07/100/15 (2CD by Zoharum)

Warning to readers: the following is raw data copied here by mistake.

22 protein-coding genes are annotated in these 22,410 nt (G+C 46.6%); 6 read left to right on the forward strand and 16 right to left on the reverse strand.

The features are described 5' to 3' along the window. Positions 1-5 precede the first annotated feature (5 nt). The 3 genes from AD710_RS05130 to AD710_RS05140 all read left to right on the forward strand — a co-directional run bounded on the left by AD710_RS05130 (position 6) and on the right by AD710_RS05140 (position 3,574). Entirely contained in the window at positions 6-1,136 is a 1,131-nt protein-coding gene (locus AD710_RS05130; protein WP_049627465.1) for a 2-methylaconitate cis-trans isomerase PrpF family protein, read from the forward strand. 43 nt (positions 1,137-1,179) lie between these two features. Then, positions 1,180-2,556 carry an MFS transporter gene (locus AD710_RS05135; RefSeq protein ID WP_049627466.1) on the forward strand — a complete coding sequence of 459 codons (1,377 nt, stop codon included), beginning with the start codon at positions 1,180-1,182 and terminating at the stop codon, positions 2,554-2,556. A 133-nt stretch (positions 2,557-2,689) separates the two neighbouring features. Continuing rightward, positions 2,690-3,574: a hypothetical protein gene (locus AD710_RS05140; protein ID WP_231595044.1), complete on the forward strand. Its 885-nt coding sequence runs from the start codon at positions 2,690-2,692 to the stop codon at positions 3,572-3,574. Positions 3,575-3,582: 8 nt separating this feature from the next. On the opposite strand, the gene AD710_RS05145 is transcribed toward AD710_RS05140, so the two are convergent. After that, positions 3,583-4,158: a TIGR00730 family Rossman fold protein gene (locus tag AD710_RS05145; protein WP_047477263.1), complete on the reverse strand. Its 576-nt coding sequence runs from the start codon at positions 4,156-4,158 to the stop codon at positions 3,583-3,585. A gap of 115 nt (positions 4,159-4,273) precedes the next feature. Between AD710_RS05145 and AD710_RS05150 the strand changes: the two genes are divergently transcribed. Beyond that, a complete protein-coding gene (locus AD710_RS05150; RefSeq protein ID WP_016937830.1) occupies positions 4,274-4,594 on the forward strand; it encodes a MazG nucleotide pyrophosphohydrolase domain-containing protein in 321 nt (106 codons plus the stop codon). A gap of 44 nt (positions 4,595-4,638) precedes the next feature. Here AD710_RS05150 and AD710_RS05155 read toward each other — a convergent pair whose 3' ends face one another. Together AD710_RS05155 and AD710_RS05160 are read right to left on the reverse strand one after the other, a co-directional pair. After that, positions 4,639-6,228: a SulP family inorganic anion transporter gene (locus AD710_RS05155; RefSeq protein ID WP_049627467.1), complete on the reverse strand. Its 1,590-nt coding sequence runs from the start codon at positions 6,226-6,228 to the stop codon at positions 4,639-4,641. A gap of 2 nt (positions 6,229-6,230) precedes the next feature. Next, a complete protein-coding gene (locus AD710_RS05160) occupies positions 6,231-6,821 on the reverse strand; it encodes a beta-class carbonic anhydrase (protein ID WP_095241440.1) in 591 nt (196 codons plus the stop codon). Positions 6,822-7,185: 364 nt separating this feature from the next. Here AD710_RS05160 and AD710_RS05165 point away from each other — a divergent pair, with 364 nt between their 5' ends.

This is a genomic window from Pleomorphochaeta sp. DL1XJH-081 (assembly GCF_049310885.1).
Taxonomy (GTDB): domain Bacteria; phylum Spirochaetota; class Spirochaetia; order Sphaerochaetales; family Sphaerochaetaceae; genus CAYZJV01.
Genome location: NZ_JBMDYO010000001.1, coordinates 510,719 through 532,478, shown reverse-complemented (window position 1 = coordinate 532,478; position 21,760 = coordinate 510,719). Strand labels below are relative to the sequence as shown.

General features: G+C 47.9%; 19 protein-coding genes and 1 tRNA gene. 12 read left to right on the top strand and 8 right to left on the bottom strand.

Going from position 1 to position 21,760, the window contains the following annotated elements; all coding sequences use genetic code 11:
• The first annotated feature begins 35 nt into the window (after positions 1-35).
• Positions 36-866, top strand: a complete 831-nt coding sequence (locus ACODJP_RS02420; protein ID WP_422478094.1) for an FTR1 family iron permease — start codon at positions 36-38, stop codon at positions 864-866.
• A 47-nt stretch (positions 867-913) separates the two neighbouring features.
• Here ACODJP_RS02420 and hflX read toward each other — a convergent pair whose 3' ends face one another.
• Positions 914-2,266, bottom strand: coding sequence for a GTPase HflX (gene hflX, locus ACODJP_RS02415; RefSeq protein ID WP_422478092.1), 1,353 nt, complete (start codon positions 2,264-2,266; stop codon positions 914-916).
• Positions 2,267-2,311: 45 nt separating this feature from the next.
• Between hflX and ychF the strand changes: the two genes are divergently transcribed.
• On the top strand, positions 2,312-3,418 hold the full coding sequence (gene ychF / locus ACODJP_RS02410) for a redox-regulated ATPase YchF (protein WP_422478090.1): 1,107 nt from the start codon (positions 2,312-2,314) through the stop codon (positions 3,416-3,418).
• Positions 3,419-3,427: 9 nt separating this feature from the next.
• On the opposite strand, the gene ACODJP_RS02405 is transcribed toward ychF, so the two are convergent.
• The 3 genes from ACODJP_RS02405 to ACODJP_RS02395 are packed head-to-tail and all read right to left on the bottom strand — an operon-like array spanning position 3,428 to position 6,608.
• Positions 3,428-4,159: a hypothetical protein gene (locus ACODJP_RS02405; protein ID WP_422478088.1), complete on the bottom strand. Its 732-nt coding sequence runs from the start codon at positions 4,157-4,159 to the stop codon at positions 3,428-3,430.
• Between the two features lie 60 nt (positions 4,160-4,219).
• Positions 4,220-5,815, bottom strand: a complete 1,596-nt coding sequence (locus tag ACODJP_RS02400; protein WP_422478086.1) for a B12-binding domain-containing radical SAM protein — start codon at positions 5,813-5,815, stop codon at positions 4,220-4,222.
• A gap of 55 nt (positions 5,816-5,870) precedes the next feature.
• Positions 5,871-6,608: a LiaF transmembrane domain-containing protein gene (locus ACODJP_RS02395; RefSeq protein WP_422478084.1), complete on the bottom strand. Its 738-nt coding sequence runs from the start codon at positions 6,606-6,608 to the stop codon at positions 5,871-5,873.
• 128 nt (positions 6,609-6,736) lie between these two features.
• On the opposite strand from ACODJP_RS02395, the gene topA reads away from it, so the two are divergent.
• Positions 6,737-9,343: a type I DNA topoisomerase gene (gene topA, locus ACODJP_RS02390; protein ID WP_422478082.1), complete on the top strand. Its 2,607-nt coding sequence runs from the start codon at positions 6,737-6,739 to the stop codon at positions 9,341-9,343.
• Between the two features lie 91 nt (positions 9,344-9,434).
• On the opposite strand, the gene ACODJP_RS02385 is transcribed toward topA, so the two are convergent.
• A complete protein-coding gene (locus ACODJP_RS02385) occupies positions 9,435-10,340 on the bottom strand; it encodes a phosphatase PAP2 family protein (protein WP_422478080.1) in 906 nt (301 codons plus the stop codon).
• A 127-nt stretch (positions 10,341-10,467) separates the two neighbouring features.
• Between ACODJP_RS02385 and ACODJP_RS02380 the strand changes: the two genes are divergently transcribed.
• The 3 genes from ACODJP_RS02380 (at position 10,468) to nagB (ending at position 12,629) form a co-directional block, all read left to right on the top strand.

Bjerga is mostly present in these pages when it comes to playing concerts, of which he duly notifies our readers. He is also very active when it comes to releasing music but these do not make it to these pages. Bjerga also likes to play and record music with others, such as J-M Iversen and Clous Poulsen, the latter under the banner of Star Turbine. Also with Robert Skrzynski, who calls himself Micromelancolie, he has a couple of releases, such as ‘Momentum’ (see Vital Weekly 890) and ‘Anaglyph #1’ (see Vital Weekly  906) as well other releases that we didn’t hear. Here is a new work, which comes in two parts. Still I am not too sure if the two of them collaborated through mail or not. It sees here a culmination of both their interests. Skrzynski brings in the aspect of drone music, via long, sustaining sounds and field recordings, whereas Bjerga adds his ‘small’ sounds: rumbling of metal objects, a bit of Dictaphones, some electronic debris from toys. I was quite pleased by the two releases I heard from them so far, in which they melted both their interests together quite well, especially ‘Momentum’ I thought was quite powerful. I must admit I am less convinced by these two new pieces, which have a total length of fifty-two minutes. Maybe Skrzynski processed some sounds from Bjerga into these long form drones, but most of the times drones of Skrzynski and the rumble of Bjerga exist next to each other. That is of course not a bad thing in itself, but throughout these pieces it seems if Bjerga goes from interest to interest, adding some acoustic sound at one point, some electronics at another point, some field recordings on a third instance, all within the space of one piece. It sounds very much as bunch of sound stuck together, but without much consideration of whatever else is going on. It would have been, perhaps, a great idea if they had chosen this to be cut into smaller pieces, each with it’s own identity, rather than in a free flow of several sounds stuck together. Both of these pieces sadly seem to lack any coherency.